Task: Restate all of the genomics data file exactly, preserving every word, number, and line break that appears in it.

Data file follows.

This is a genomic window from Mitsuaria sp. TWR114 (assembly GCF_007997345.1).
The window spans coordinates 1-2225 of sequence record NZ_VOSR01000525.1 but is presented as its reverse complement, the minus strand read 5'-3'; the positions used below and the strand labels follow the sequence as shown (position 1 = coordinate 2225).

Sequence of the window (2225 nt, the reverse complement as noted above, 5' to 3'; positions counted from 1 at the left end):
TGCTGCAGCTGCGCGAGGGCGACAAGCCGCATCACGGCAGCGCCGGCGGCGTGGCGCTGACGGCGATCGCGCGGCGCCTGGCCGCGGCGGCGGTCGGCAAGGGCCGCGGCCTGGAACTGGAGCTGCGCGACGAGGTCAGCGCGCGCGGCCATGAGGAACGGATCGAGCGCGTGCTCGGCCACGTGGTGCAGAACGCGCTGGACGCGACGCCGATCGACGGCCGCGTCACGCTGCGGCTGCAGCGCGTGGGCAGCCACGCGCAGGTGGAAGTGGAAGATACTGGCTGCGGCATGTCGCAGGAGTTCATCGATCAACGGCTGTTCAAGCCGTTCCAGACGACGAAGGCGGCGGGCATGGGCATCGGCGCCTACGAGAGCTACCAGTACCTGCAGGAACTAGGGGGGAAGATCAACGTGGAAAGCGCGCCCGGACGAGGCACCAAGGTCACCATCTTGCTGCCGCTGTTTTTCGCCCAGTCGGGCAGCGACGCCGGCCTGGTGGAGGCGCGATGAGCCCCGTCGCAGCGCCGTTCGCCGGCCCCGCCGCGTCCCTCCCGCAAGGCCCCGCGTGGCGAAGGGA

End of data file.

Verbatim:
This is a genomic window from Mitsuaria sp. TWR114 (assembly GCF_007997345.1).
The window spans coordinates 1-2225 of sequence record NZ_VOSR01000525.1 but is presented as its reverse complement, the minus strand read 5'-3'; the positions used below and the strand labels follow the sequence as shown (position 1 = coordinate 2225).

Sequence of the window (2225 nt, the reverse complement as noted above, 5' to 3'; positions counted from 1 at the left end):
TGCTGCAGCTGCGCGAGGGCGACAAGCCGCATCACGGCAGCGCCGGCGGCGTGGCGCTGACGGCGATCGCGCGGCGCCTGGCCGCGGCGGCGGTCGGCAAGGGCCGCGGCCTGGAACTGGAGCTGCGCGACGAGGTCAGCGCGCGCGGCCATGAGGAACGGATCGAGCGCGTGCTCGGCCACGTGGTGCAGAACGCGCTGGACGCGACGCCGATCGACGGCCGCGTCACGCTGCGGCTGCAGCGCGTGGGCAGCCACGCGCAGGTGGAAGTGGAAGATACTGGCTGCGGCATGTCGCAGGAGTTCATCGATCAACGGCTGTTCAAGCCGTTCCAGACGACGAAGGCGGCGGGCATGGGCATCGGCGCCTACGAGAGCTACCAGTACCTGCAGGAACTAGGGGGGAAGATCAACGTGGAAAGCGCGCCCGGACGAGGCACCAAGGTCACCATCTTGCTGCCGCTGTTTTTCGCCCAGTCGGGCAGCGACGCCGGCCTGGTGGAGGCGCGATGAGCCCCGTCGCAGCGCCGTTCGCCGGCCCCGCCGCGTCCCTCCCGCAAGGCCCCGCGTGGCGAAGGGA